The Women Against State Pension Inequality (Waspi) campaign has crowdfunded £100,000 in less than three weeks and become a limited company in preparation for a legal challenge against the government, the movement's founders have revealed.
The proceeds - twice the initial target of £50,000 - will be used to pay the legal fees and costs of challenging the government's changes to the state pension age for women born in the 1950s.
A spokesperson for the Waspi campaign told FTAdviser the decision to become a limited company was made on the advice of their legal representation, London-based law firm Bindman's, because it would make it easier to take action against the government.
"As Women Against State Pension Inequality Ltd, a company limited by guarantee, Waspi can act as a single legal entity, and hence bring an action as an individual body, without the need to join in numerous parties to the legal case," the spokesperson said.
“The fact that the company is limited by guarantee and not shares means that the founders cannot personally benefit from any monies raised.”
Jane Cowley, Waspi fundraising director said: “Women Against State Pension Inequality Ltd want to thank each and every person who has donated to the fund. It’s inspiring to know that we have such a huge level of support and it is a real validation of our decision to pursue a legal case."
Waspi will use the £100,000 to pursue two potential means of legal redress for women affected by the changes to the state pension age, the spokesperson stated.
The first will be a judicial review challenge, or challenges, to the legality of the changes themselves.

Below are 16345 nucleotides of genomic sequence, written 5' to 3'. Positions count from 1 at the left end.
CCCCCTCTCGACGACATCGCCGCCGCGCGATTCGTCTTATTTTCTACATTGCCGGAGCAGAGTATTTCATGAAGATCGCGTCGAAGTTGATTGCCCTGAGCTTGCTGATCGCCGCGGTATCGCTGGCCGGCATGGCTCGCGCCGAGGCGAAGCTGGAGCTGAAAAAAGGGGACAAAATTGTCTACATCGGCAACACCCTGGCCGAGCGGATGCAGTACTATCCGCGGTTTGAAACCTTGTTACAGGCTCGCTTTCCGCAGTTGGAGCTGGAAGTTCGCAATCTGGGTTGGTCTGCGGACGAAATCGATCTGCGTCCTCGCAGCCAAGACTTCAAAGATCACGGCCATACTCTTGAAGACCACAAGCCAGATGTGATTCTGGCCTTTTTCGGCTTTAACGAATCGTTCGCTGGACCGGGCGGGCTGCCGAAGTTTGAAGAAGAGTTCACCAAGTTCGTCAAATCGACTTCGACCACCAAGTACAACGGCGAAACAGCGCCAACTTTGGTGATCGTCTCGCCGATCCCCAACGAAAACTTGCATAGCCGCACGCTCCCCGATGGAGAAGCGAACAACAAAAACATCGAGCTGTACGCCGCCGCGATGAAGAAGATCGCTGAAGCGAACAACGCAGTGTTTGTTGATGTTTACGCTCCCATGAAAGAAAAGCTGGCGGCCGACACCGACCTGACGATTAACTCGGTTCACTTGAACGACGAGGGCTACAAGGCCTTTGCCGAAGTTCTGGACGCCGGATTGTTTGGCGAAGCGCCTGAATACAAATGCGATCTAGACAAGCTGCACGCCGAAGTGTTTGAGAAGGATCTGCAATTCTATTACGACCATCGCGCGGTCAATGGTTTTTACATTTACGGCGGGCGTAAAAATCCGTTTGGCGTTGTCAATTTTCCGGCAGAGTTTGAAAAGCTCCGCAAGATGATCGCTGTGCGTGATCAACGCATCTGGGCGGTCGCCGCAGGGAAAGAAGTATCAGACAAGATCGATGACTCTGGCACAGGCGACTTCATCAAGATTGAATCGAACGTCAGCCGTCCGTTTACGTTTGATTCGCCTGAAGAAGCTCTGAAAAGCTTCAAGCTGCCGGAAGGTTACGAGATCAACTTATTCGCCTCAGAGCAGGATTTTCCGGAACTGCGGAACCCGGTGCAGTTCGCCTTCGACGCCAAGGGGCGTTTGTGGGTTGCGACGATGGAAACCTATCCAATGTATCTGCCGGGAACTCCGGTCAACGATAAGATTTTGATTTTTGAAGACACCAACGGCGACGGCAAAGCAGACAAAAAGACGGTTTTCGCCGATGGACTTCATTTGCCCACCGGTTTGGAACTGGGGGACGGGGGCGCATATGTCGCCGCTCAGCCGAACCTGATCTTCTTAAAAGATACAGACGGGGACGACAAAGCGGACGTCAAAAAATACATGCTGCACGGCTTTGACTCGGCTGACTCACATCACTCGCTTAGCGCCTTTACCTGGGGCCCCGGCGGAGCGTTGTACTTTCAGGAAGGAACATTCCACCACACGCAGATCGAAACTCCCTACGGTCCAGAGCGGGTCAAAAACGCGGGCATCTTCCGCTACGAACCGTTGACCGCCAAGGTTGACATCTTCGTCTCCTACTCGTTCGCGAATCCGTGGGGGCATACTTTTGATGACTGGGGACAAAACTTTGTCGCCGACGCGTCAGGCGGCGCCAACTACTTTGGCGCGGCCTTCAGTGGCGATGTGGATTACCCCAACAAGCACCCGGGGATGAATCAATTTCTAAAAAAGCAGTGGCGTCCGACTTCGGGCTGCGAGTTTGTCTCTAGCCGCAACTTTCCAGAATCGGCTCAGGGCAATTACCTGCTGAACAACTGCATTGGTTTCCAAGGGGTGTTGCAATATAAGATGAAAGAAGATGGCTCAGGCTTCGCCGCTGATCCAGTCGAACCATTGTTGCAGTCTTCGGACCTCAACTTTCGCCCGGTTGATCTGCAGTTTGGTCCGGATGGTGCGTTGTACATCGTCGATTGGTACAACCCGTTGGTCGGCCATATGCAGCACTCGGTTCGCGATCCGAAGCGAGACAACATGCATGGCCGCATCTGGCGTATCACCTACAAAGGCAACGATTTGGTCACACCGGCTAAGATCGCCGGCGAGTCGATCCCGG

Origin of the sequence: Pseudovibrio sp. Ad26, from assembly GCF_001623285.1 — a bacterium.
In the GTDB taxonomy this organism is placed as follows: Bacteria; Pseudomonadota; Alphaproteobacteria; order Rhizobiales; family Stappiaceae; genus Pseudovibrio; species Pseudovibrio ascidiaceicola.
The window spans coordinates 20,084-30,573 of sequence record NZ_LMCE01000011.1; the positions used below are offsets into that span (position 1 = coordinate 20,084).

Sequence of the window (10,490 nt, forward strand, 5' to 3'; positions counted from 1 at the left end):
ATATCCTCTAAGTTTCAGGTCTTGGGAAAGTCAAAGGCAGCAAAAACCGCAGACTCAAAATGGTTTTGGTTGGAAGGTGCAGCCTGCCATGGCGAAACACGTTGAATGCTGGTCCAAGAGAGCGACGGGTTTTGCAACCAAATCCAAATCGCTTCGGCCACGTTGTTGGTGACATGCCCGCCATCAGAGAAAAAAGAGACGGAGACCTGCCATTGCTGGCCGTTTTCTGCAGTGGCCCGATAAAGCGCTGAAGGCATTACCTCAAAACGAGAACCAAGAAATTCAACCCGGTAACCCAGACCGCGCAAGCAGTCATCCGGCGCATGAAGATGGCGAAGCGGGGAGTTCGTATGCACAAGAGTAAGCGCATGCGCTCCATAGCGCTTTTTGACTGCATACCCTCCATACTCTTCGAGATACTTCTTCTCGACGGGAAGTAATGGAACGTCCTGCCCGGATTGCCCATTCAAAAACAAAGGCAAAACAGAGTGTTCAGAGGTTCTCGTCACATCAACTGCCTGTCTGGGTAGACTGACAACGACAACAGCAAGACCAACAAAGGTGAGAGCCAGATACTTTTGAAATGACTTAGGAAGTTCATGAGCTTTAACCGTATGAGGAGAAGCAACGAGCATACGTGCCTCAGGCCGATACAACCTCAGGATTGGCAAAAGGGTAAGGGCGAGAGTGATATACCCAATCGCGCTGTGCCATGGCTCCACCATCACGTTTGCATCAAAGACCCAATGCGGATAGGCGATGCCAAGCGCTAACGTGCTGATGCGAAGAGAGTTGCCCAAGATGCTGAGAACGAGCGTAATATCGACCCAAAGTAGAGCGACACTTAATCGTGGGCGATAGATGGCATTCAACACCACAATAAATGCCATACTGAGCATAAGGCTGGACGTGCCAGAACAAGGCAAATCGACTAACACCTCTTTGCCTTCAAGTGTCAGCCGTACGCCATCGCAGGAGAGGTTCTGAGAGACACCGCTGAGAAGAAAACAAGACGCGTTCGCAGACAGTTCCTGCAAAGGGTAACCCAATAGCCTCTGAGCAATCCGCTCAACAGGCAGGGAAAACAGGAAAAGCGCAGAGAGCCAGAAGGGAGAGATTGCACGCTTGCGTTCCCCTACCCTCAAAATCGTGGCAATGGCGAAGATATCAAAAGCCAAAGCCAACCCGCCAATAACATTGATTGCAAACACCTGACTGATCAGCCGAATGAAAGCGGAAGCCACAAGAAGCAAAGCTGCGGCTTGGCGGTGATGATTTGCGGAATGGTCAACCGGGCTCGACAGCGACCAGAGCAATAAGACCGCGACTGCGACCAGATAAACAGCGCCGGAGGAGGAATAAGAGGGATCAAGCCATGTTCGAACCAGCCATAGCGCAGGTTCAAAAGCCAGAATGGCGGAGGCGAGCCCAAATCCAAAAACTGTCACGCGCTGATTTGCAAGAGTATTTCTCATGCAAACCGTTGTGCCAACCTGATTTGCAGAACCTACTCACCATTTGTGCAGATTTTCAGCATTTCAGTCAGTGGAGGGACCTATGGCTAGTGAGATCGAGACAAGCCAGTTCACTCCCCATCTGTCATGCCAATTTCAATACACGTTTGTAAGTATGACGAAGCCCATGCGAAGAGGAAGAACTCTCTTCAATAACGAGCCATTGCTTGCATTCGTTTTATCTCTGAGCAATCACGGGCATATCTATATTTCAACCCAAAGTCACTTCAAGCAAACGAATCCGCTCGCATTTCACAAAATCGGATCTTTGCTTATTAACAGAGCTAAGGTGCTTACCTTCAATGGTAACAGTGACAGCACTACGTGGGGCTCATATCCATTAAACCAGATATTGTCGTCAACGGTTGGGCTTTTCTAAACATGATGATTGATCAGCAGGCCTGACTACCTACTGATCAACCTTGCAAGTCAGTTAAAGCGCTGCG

The second would be "maladministration complaints" regarding the Department for Work and Pensions' alleged failure to communicate the changes properly.
The spokesperson added that Waspi leaders had discussed the campaign with Labour leader Jeremy Corbyn and with MPs in the Scottish National Party. Both Labour and the SNP had previously pledged support to Waspi.
While the government has remained steadfast in its refusal to give any ground, the Waspi spokesperson claimed Waspi campaigners were "making themselves heard in Tory marginal seats".
"With two former Pensions Ministers, Steve Webb and Baroness Altmann now publicly pledging their support, with over 47,500 people following the Official Waspi Facebook page and with £100,000 fighting fund raised in less than three weeks, Waspi is a force to be reckoned with," the spokesperson said.
The campaign's recent successes follow a fractious summer, in which the campaign's five founders split into two factions. Two formed the splinter campaign that is now Waspi Ltd.
The remaining three - who claimed the split had been a "military style coup" - launched their own Facebook page, called "Waspi Voice". They claimed to have a more pragmatic approach to the supposedly more hardline Waspi Ltd.